Arms Control Experts Say ‘Both Sides Have Come Too Far to Walk Away’
For Immediate Release: June 30, 2015
Media Contacts: Kelsey Davenport, nonproliferation policy director, [email protected]; Daryl G. Kimball, executive director, 202-277-3478; Timothy Farnsworth, communications director, 202-463-8270 ext. 110.
(Washington D.C. and Vienna)—Our sources in Vienna and in other key capitals indicate that the P5+1 (China, France, Germany, Russia, the United Kingdom, and the United States) and Iran negotiators are making progress and the two sides are on their way to reaching agreement on the technical implementation of the key remaining issues, within the next several days.
These are complex negotiations, but most of the major and most difficult political decisions have already been made and the negotiators are within sight of reaching a final agreement by their revised July 7 deadline.
It is important to get all the details right so that there are no ambiguities or weaknesses in the final agreement that complicate effective and timely implementation—or that can be exploited by hard line opponents of a negotiated solution in Tehran and Washington.
Despite claims from some political pundits who suggest there are “vast differences,” the positions of the two sides overlap just enough to allow each side to meet their core concerns. For instance, some critics and press outlets erroneously assert that Iran’s Supreme Leader Ali Khamenei has ruled out any inspections of Iran’s military sites. A more careful reading shows that Khamenei said Iran will not allow “unconventional” inspections.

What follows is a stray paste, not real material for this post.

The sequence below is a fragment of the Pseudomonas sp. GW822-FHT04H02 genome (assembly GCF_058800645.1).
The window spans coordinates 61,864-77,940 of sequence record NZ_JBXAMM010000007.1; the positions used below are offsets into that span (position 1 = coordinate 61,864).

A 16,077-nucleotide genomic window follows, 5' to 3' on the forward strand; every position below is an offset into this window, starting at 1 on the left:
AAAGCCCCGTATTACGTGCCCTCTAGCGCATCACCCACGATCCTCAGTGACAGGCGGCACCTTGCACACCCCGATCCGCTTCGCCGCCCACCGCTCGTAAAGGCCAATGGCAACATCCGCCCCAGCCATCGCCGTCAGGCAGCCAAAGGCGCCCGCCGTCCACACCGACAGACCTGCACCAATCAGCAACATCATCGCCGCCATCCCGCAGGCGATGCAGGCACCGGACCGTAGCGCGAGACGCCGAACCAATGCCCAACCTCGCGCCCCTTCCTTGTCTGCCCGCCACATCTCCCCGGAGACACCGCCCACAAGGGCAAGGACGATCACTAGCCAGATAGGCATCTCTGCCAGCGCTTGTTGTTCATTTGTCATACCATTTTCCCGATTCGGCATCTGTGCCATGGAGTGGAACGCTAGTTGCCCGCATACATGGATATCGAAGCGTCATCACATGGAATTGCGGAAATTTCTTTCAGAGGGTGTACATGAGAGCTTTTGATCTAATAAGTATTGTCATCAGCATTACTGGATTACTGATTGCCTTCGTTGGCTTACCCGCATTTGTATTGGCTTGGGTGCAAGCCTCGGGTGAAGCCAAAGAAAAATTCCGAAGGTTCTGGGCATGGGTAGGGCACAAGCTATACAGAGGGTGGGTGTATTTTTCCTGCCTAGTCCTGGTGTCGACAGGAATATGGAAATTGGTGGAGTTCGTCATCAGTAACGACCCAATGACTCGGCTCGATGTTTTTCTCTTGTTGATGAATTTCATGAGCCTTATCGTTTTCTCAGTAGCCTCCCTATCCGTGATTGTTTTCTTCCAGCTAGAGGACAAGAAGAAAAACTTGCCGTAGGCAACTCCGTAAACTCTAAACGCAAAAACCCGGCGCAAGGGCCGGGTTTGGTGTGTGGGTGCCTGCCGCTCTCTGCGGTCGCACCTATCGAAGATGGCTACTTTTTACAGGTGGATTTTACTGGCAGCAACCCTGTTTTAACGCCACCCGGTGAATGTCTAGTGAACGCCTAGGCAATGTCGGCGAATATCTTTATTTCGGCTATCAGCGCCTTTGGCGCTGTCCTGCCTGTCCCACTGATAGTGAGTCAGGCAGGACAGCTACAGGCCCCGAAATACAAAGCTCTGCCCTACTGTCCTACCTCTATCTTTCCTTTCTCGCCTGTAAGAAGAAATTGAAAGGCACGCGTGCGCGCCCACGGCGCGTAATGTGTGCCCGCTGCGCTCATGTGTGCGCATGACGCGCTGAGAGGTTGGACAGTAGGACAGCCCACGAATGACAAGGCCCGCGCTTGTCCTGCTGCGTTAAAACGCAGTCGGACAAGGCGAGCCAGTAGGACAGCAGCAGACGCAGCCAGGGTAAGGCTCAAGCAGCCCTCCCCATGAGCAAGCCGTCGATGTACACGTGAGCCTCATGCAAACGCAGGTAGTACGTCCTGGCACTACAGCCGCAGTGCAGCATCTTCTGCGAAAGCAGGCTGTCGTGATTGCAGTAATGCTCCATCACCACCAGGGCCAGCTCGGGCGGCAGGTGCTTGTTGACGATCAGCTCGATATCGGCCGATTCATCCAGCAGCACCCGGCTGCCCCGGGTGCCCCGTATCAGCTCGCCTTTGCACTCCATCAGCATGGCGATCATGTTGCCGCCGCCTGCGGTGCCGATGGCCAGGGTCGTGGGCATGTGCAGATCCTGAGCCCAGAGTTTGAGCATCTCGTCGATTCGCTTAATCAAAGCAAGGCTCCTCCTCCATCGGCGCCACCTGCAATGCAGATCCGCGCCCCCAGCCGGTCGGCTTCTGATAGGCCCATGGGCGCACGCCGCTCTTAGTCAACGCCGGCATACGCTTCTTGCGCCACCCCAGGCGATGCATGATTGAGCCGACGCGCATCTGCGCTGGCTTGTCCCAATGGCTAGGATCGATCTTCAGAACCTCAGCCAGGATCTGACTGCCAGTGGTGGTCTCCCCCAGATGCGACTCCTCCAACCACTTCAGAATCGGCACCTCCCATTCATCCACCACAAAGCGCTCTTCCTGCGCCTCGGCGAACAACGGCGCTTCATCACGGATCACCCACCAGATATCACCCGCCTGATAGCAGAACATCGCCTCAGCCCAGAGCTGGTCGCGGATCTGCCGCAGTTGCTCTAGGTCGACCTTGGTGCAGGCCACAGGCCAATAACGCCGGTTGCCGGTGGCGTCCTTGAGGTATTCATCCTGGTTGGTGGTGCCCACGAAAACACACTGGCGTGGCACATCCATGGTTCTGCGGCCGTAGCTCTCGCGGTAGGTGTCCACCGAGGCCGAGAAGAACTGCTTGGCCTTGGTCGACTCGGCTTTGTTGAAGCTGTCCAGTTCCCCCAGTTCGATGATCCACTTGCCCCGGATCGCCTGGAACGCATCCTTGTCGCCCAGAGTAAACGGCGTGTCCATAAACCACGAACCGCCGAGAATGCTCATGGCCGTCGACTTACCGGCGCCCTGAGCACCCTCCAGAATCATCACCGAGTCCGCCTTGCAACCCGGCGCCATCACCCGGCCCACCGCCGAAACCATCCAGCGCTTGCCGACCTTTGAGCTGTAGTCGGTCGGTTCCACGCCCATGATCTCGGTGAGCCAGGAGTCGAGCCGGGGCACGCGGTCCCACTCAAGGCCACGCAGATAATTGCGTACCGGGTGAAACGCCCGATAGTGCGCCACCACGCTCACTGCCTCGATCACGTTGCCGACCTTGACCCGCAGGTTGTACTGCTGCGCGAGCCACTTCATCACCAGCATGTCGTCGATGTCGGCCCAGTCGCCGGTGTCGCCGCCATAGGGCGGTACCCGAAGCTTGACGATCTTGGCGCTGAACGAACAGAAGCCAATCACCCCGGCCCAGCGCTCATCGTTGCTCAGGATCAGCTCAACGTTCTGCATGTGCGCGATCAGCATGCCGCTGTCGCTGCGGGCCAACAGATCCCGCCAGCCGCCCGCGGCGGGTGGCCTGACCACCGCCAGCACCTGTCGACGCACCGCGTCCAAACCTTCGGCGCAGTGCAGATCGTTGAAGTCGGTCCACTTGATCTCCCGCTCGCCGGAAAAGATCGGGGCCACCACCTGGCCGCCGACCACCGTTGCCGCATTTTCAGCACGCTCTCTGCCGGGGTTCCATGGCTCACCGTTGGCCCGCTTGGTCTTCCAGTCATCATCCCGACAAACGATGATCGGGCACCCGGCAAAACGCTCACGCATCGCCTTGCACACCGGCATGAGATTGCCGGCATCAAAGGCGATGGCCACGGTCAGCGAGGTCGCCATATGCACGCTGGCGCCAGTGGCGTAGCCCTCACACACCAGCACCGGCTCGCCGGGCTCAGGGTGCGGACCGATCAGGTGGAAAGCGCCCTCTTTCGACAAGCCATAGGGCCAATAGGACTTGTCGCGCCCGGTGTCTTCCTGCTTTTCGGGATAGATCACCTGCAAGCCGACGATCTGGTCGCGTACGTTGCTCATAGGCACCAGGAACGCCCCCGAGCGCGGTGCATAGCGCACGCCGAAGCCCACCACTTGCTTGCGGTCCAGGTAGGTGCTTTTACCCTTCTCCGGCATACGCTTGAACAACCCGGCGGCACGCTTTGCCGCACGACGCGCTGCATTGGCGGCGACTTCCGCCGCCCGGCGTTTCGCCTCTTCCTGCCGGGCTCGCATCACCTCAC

However, inspections under the terms of the additional protocol are not “unconventional.” Iran already has an additional protocol agreement with the International Atomic Energy Agency (IAEA) that it implemented voluntarily from 2003 to 2006, and has agreed to implement and ratify under a final nuclear deal with the P5+1.
It is unrealistic and unnecessary to have carte blanche access to Iran’s military sites to verify Iran’s compliance with this agreement. Iran, like any other country, has legitimate concerns about safeguarding sensitive military sites. Yet, for effective verification, the IAEA must be able to promptly access sites when and if concerns arise and with reason, as is permitted under the terms of the IAEA additional protocol, which Iran has already agreed to implement and ratify. Establishing a dispute mechanism to broker fair compromises between Iran and the IAEA in a timely manner if disputes over access arise will also be helpful.
A wide range of nonproliferation and security experts agree that a final agreement based on the parameters agreed to on April 2 at Lausanne is clearly in the interest of both Iran and the international community. When implemented, it will put in place an effective, verifiable, enforceable, long-term plan to guard against the possibility of a new nuclear-armed state in the Middle East. It will establish long-term, verifiable restrictions on Iran's sensitive nuclear fuel cycle activities, many of which will last for 10 years, some for 15 years, some for 25 years. Iran’s plutonium path to the bomb will be eliminated, its potential to “breakout” and amass enough bomb-grade uranium for one bomb will be expanded to at least 12 months.
Just as importantly, the deal will put in place a layered monitoring regime, which will include IAEA inspections under Iran's additional protocol and modified code 3.1 safeguards provisions that will last indefinitely.
This is an historic moment—both sides have come too far to walk away from an effective, long-term verifiable deal that blocks Iran’s pathways to nuclear weapons.
—Kelsey Davenport, director for nonproliferation policy, in Vienna and Daryl G. Kimball, executive director, in Washington D.C.